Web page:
and a Dorothy L. Sayers audiobook on my iPod. Life is good.

Friday, March 19, 2010

you know you're a computer geek when...

I work at a university. I do breast cancer research, but I work in the old hospital, and we share the building with lots of other departments: medical history & bioethics, statistics, medical physics, physical & occupational therapy, pharmacology, physiology, and computer science, to name a few.

A university has a natural rhythm, composed primarily of the ebb and tide of undergraduates, but there are plenty of smaller, if no less important, patterns around. You can always tell when computer science is recruiting by the signs in the hallway. I work across the hall from an elevator; posted next to it today is a sign:
In case you didn't catch the part that clearly indicates that computer geeks are involved, I've enlarged it:Only Serious Geeks of the computer science persuasion use English like that!

Rock on, computer geeks.

Wednesday, March 17, 2010

spring has sprung

Madison is beautiful in the springtime. My bicycle Martha has had her spring tune-up, and this afternoon I went for a ride by the lake. The ice is receding, but still present.I couldn't resist stopping during my ride to take some pictures.Martha, who originally belonged to my mother, is named after one of her childhood friends. My mom and I were both fortunate enough to have some really great childhood friends. I don't know if she and her buddies enjoyed playing around outside as much as me and mine, but I do know that neither of us had this kind of view in the park:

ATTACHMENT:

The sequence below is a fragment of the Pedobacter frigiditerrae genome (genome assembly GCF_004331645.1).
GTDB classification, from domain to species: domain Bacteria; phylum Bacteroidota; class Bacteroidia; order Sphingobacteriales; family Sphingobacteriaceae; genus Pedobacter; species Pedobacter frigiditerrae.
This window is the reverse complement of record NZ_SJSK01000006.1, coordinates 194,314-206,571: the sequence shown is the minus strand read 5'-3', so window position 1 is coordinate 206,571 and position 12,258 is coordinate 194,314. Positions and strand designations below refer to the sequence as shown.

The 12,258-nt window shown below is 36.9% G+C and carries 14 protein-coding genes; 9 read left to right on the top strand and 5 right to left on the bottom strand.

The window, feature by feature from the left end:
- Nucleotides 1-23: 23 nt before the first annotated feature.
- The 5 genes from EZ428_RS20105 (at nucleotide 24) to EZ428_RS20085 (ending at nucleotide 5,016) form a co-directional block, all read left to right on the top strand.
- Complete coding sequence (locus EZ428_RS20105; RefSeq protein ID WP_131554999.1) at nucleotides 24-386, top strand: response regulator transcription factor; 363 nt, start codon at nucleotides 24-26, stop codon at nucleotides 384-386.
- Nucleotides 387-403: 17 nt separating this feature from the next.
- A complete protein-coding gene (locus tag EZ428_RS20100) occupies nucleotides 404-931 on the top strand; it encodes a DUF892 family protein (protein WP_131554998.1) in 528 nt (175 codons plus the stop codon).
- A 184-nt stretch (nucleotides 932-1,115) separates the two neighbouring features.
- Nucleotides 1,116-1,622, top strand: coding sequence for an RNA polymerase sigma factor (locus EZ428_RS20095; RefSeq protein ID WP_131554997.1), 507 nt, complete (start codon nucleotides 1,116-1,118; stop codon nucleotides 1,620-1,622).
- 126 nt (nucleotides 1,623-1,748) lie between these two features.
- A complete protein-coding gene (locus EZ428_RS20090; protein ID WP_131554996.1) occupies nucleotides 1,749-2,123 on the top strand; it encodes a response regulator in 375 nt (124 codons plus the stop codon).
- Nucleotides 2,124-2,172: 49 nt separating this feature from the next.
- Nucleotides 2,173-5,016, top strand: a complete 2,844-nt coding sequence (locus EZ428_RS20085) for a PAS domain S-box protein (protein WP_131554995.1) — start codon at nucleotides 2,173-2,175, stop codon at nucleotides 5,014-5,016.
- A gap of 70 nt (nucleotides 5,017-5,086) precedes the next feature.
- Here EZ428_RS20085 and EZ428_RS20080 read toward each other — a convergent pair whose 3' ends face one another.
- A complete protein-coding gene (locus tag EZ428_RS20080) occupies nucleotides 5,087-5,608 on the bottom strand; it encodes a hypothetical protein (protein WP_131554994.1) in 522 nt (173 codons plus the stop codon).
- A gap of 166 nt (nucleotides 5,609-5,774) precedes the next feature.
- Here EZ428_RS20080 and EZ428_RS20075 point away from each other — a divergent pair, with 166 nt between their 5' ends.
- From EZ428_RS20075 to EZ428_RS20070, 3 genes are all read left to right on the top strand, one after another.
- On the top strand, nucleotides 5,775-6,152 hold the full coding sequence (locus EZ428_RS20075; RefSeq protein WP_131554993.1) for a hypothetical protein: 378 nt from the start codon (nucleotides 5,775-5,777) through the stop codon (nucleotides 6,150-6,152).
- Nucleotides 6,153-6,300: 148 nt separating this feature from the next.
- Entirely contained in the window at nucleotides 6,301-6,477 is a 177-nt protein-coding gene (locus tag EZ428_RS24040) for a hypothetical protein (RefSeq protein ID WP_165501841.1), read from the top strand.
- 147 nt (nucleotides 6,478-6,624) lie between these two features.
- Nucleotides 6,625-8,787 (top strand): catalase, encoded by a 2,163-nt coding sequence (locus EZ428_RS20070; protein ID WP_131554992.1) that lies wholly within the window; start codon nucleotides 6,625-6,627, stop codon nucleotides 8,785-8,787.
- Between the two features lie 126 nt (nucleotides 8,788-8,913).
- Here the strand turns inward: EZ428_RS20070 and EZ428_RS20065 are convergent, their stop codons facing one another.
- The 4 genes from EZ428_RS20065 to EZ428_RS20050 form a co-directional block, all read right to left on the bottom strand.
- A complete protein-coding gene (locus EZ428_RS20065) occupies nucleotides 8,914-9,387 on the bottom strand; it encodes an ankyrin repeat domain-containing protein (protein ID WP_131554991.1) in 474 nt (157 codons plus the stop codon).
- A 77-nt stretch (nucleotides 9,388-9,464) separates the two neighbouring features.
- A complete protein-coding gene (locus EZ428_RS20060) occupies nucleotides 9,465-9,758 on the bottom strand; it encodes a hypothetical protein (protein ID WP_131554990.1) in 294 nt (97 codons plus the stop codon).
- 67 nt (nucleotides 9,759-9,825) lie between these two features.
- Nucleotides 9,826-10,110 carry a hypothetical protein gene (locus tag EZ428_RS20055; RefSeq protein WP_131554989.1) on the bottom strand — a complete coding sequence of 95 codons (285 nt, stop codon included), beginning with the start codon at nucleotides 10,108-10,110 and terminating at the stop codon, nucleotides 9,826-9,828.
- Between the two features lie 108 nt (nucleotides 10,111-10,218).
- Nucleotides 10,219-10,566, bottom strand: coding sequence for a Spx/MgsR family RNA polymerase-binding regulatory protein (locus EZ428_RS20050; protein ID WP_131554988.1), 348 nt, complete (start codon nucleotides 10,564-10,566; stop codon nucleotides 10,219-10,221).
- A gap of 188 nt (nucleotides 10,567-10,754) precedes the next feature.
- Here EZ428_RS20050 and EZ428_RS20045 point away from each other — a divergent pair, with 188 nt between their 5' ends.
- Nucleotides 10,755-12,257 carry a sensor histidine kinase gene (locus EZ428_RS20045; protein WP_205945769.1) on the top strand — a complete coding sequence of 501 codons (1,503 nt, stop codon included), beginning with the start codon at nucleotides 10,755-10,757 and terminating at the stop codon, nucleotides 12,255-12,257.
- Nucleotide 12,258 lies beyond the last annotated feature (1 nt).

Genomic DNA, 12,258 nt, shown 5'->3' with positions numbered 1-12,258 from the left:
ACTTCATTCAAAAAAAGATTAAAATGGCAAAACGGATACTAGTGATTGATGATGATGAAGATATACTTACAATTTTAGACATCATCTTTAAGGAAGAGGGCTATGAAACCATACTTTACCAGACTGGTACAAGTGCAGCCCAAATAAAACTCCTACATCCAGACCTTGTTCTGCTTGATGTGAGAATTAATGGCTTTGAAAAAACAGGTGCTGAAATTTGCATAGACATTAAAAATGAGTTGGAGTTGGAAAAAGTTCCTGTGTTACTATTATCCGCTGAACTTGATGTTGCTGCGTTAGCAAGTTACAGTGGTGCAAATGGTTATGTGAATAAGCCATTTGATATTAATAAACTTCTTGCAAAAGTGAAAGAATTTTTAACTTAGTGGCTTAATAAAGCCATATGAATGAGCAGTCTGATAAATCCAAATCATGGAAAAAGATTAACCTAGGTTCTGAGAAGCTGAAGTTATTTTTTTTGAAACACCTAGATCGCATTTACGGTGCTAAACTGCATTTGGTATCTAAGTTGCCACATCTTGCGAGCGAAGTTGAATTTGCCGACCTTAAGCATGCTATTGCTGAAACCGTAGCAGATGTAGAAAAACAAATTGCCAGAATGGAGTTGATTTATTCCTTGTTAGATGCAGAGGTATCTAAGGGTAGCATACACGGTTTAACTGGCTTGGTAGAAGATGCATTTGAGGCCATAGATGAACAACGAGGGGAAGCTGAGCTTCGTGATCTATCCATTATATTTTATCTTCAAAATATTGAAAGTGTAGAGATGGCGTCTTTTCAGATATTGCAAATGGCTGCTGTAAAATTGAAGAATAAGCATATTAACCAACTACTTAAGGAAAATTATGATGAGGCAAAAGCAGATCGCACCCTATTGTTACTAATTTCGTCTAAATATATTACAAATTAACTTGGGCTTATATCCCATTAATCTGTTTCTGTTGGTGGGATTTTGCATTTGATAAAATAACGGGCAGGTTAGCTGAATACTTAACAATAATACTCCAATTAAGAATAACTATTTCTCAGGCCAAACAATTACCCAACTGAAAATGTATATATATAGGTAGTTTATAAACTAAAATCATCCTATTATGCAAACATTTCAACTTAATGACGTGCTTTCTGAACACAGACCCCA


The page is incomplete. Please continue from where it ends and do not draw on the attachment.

I love Madison in the springtime, and though I've lived here for four years, I still haven't gotten over the amazement of living a block from a gorgeous stretch of open water.

Sunday, March 14, 2010

a front and a back

My goal for the weekend was to get the Coffee Birds quilt top assembled, a back made, and the quilt sandwich assembled. I didn't quite make it, but I came close. One quilt top, now assembled:It doesn't look very different from the individual blocks laid out on the floor, but there was some work involved nonetheless.
I decided to do a pieced back, as the quilt top measures 65"x65", which is too big for any one cut of fabric in my stash. Also, I really like pieced quilt backs! I cut 21"x2.5" strips of some of the fabrics used in the quilt top, and added an edging made of leftover bits from the blocks.
Then I cut a 66" length of fabric into two pieces, inserted the strip in the middle, and voila!
One quilt back.